Category Archives: Georgian Society

Melancholy and the Romantic Movement

How did the concept of melancholy came to be seen as especially associated with Romanticism and creativity in the arts? In the 18th century, the concept of sensibility—a refined feeling of emotion and delicacy of perception—was synonymous with social refinement … Continue reading

Posted in Georgian Society, Medicine & Science | Leave a comment

Melancholy and Madness

In the eighteenth century, melancholia was thought of not as a curable mental affliction, but as one of the primary forms of madness. Melancholia means ‘black bile’, one of the four bodily humours recognised by the Hippocratic and Galenic systems … Continue reading

Posted in Georgian Society, Medicine & Science | 1 Comment

Competing Pleasure Gardens

The most famous pleasure gardens of the eighteenth century were undoubtedly those in London. However, other towns and cities established similar gardens, amongst which Norwich had, perhaps, the most and some of the longest-lasting. At one time, five main gardens … Continue reading

Posted in C18th Norfolk, Georgian Society, Leisure | 2 Comments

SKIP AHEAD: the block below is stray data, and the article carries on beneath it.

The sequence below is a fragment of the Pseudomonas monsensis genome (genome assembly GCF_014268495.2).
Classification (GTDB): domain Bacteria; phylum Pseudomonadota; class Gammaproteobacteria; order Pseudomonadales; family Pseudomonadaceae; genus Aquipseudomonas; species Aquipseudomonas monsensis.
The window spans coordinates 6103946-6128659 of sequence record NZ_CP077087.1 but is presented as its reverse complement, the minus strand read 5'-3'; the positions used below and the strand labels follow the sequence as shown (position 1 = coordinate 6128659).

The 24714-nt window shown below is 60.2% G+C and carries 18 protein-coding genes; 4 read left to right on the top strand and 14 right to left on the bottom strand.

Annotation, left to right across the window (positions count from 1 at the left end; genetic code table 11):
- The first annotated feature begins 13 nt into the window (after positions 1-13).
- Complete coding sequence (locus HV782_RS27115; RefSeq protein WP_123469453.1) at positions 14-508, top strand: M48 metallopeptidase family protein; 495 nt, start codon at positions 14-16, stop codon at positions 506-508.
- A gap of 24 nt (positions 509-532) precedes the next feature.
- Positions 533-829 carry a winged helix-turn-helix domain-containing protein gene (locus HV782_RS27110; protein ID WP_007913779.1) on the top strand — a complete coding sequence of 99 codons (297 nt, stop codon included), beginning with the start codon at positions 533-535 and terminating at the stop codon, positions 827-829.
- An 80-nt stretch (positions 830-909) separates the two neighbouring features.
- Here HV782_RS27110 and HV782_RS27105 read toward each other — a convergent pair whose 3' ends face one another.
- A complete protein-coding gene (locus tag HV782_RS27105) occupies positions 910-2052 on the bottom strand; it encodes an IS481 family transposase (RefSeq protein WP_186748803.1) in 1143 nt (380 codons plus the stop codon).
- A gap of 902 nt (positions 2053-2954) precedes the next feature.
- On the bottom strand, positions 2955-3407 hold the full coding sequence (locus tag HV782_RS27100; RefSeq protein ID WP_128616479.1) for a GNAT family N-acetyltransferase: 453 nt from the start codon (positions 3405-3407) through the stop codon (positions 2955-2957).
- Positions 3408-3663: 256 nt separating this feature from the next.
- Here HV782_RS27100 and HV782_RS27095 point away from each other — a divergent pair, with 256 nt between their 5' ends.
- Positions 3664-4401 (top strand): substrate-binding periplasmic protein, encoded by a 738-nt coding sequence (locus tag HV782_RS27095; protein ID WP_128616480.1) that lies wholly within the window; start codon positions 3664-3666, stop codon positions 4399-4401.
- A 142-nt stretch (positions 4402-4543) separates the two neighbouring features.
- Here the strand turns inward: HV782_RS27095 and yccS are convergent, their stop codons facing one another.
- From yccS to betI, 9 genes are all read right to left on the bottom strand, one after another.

Was Melancholy THE English Malady of the 18th Century?

“Mine, you are to know, is a white Melancholy, or rather Leucocholy… which though it seldom laughs or dances, nor ever amounts to what one calls Joy or Pleasure, yet is a good easy sort of a state … But … Continue reading

Posted in Georgian Society, Medicine & Science, Uncategorized | 2 Comments

Electioneering and Corruption in Georgian England

Voting in parliamentary elections in Georgian England was neither democratic nor free from undue influence. By modern standards, the whole system could be labelled as corrupt and biased. The presence of so-called ‘Rotten Boroughs’ — elections decided by a handful … Continue reading

Posted in C18th Norfolk, Georgian Society, Politics

‘Party’ in 18th-century English politics

In our own times, most of us are familiar with partisan, party-based politics. That makes it all too easy for us to transfer our own experience with political parties into the political environment of the 18th-century. From all I have … Continue reading

Posted in Georgian Society, Politics, Uncategorized | 1 Comment

“The Trouble with Servants …”

It’s easy to look back on the eighteenth century and imagine how wonderful it must have been to have a small army of servants to do all the work — at least if you were a member of the upper … Continue reading

Posted in Georgian Society | 1 Comment